Public universities academic pogrammes for the current semester may be pushed to next year if the Collective Bargaining Agreement (CBA) between lecturers and the government is not implemented.
Semester operations, including learning, exams and graduation ceremonies, have been halted as 28 universities and constituent colleges joined the lecturers strike called upon by the Universities Academic Staff Union (Uasu) and Kenya University Staff Union (Kusu).
This is the third time this year university lecturers are downing tools. The institutions’ academic calendars have subsequently been adversely affected with lecturers only executing a quarter of workload required. Speaking yesterday at a news conference at the Multi-Media University (MMU) in Rongai, the university Uasu chapter chair Omondi Osano said the graduation ceremony scheduled for next week has been postponed until further notice.
“It is no longer a myth the strike is on and all stakeholders should know that operations have been paralysed until the CBA is fully implemented. The graduation scheduled for next week will not go down if we receive no communication about our payment,” said Osano.
Echoing sentiments by Uasu National Executive Committee on Tuesday, the MMU official accused university administrations of banking money remitted by the government with intent to generate interest in their accounts. The unions have consistently pointed fingers at the administrations pointing out that three universities are currently implementing the CBA.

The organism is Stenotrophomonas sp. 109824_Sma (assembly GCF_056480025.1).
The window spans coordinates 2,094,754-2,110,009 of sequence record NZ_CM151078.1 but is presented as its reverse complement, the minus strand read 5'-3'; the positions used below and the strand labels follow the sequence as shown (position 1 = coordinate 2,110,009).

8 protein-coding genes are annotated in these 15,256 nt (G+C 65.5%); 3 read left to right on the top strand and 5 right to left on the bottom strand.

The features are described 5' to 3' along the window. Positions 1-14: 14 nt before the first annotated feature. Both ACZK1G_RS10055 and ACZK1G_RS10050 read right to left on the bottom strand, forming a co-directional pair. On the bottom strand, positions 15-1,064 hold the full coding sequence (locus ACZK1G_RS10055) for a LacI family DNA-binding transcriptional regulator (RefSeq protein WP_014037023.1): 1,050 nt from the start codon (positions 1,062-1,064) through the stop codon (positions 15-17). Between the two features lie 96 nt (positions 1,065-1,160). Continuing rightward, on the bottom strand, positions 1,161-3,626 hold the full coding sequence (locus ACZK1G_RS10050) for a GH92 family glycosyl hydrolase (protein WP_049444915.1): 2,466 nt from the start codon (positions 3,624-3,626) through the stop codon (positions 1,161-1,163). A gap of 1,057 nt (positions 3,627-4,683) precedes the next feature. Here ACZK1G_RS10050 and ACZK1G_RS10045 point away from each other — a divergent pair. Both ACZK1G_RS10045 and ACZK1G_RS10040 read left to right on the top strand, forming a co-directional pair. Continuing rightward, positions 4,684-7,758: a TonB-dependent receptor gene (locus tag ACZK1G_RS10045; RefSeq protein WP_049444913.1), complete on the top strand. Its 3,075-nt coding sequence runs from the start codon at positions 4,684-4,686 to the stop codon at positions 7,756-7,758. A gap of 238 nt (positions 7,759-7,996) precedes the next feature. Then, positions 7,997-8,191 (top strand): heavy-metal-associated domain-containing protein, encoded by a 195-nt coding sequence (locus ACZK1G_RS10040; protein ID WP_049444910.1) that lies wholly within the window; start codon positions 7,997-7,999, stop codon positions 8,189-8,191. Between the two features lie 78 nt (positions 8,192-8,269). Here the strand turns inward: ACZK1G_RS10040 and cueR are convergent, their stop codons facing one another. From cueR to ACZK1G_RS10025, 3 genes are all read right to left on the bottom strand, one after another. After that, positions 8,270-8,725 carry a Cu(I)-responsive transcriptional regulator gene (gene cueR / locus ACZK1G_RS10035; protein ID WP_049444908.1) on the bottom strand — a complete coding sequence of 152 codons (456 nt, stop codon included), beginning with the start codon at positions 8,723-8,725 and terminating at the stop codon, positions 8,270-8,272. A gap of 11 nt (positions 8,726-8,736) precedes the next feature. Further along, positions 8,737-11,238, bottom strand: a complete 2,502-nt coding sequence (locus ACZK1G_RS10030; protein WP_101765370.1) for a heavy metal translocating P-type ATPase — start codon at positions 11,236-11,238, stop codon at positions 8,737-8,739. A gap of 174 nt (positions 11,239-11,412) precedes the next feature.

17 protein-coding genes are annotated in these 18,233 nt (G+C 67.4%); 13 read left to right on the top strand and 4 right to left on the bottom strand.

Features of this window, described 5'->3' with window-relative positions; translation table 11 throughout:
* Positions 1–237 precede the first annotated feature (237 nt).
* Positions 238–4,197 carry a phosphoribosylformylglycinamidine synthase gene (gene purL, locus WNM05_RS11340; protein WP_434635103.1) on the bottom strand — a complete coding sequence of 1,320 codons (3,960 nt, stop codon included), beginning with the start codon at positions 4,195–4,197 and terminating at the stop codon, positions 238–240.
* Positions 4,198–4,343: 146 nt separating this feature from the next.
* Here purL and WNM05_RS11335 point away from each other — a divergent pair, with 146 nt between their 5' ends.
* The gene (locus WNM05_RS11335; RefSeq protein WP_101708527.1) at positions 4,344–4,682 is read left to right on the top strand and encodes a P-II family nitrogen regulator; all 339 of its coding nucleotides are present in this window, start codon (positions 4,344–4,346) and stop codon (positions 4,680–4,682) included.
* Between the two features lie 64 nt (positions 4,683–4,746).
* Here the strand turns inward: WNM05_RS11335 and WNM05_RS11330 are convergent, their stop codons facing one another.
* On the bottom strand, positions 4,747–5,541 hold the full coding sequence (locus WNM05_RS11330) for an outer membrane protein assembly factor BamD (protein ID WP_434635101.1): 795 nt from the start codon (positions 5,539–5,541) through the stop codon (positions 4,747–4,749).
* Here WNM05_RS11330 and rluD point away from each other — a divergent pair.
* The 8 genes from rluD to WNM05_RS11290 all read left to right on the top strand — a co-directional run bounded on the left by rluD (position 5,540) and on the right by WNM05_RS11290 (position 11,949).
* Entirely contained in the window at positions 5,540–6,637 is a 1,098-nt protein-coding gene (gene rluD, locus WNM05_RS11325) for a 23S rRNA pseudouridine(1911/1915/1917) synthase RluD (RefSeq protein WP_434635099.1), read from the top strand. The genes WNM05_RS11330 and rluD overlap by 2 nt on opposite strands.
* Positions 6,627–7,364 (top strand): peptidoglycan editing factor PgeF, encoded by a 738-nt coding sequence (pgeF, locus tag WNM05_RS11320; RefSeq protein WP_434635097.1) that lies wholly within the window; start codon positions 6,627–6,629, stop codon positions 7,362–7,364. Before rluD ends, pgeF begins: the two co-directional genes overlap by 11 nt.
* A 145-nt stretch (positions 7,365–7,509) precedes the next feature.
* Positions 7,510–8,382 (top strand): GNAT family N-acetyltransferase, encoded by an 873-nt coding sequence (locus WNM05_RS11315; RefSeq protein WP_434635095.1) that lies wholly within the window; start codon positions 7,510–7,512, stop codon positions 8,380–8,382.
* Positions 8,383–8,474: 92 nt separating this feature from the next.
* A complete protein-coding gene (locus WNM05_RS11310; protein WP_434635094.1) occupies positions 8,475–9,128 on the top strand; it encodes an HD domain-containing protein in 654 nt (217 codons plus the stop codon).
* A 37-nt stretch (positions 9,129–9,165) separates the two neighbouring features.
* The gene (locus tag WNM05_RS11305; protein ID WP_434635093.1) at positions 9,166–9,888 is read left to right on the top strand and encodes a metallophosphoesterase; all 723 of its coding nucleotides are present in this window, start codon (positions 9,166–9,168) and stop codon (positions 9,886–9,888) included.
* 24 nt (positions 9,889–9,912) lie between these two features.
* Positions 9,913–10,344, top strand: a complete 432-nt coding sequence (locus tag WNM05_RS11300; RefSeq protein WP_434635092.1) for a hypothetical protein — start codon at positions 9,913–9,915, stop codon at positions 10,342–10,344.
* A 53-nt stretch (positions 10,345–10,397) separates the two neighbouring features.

“The fact that Jaramogi, Chuka and Machakos universities are paying lecturers according to the agreement with the government means the vice chancellors could be keeping the money for selfish interests,” said MMU Uasu secretary general Onesmus Maluki.
But speaking to People Daily by phone, Masinde Muliro University of Science and Technology vice chancellor Fredrick Otieno dismissed the claims, saying only Sh10 billion was released by the government to the universities.
He accused the three universities of “playing cheap politics and lacking good management skills”, adding that universities were to receive the Sh5.2 billion from the government on July 1.
“Uasu knows very well we have not received the Sh5.2 billion and all they are saying is rubbish. If the employer has not given that money then there is no way we can pay lecturers,” said Otieno.
With the looming crisis between staff members and universities’ managements, the Ministry of Education is yet to shed light on the matter as students continue to bear the consequences of absent lecturers and staff.
The developments also come in the wake of University of Nairobi students reopening next week. It was closed down last month due to security concerns after students engaged the anti-riot police in running battles as they protested the arrest of Embakasi East MP Babu Owino.